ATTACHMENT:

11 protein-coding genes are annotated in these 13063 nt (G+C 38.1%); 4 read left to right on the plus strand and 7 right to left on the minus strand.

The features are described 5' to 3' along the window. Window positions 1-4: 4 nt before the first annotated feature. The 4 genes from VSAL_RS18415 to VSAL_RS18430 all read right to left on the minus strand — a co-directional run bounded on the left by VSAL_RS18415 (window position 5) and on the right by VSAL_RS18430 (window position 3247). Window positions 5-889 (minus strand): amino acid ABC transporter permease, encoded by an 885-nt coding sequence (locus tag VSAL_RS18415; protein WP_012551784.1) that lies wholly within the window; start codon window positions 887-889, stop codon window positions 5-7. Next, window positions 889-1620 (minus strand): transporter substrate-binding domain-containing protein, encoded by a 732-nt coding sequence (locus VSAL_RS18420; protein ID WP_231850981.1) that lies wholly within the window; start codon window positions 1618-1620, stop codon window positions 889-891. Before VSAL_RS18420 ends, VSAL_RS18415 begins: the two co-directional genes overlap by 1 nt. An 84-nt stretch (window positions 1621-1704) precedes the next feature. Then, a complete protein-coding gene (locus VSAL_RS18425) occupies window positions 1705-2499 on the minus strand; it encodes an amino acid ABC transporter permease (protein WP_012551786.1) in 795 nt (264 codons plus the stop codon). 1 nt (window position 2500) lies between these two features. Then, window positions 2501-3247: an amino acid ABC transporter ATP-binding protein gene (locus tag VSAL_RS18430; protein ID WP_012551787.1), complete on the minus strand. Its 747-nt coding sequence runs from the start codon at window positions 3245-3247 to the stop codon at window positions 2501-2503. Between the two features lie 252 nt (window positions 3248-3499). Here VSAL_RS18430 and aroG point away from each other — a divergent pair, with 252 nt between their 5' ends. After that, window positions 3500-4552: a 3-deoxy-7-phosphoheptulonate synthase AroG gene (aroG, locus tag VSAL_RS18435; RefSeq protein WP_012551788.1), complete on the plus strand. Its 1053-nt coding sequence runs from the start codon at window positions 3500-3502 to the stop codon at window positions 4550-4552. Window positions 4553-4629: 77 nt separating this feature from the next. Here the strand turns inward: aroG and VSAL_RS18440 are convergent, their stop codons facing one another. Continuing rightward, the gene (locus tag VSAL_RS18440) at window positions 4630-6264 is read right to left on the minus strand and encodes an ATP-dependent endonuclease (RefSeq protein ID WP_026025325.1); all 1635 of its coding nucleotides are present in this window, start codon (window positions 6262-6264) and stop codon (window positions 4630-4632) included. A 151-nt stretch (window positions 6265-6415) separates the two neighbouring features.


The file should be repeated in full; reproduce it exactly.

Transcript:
11 protein-coding genes are annotated in these 13063 nt (G+C 38.1%); 4 read left to right on the plus strand and 7 right to left on the minus strand.

The features are described 5' to 3' along the window. Window positions 1-4: 4 nt before the first annotated feature. The 4 genes from VSAL_RS18415 to VSAL_RS18430 all read right to left on the minus strand — a co-directional run bounded on the left by VSAL_RS18415 (window position 5) and on the right by VSAL_RS18430 (window position 3247). Window positions 5-889 (minus strand): amino acid ABC transporter permease, encoded by an 885-nt coding sequence (locus tag VSAL_RS18415; protein WP_012551784.1) that lies wholly within the window; start codon window positions 887-889, stop codon window positions 5-7. Next, window positions 889-1620 (minus strand): transporter substrate-binding domain-containing protein, encoded by a 732-nt coding sequence (locus VSAL_RS18420; protein ID WP_231850981.1) that lies wholly within the window; start codon window positions 1618-1620, stop codon window positions 889-891. Before VSAL_RS18420 ends, VSAL_RS18415 begins: the two co-directional genes overlap by 1 nt. An 84-nt stretch (window positions 1621-1704) precedes the next feature. Then, a complete protein-coding gene (locus VSAL_RS18425) occupies window positions 1705-2499 on the minus strand; it encodes an amino acid ABC transporter permease (protein WP_012551786.1) in 795 nt (264 codons plus the stop codon). 1 nt (window position 2500) lies between these two features. Then, window positions 2501-3247: an amino acid ABC transporter ATP-binding protein gene (locus tag VSAL_RS18430; protein ID WP_012551787.1), complete on the minus strand. Its 747-nt coding sequence runs from the start codon at window positions 3245-3247 to the stop codon at window positions 2501-2503. Between the two features lie 252 nt (window positions 3248-3499). Here VSAL_RS18430 and aroG point away from each other — a divergent pair, with 252 nt between their 5' ends. After that, window positions 3500-4552: a 3-deoxy-7-phosphoheptulonate synthase AroG gene (aroG, locus tag VSAL_RS18435; RefSeq protein WP_012551788.1), complete on the plus strand. Its 1053-nt coding sequence runs from the start codon at window positions 3500-3502 to the stop codon at window positions 4550-4552. Window positions 4553-4629: 77 nt separating this feature from the next. Here the strand turns inward: aroG and VSAL_RS18440 are convergent, their stop codons facing one another. Continuing rightward, the gene (locus tag VSAL_RS18440) at window positions 4630-6264 is read right to left on the minus strand and encodes an ATP-dependent endonuclease (RefSeq protein ID WP_026025325.1); all 1635 of its coding nucleotides are present in this window, start codon (window positions 6262-6264) and stop codon (window positions 4630-4632) included. A 151-nt stretch (window positions 6265-6415) separates the two neighbouring features.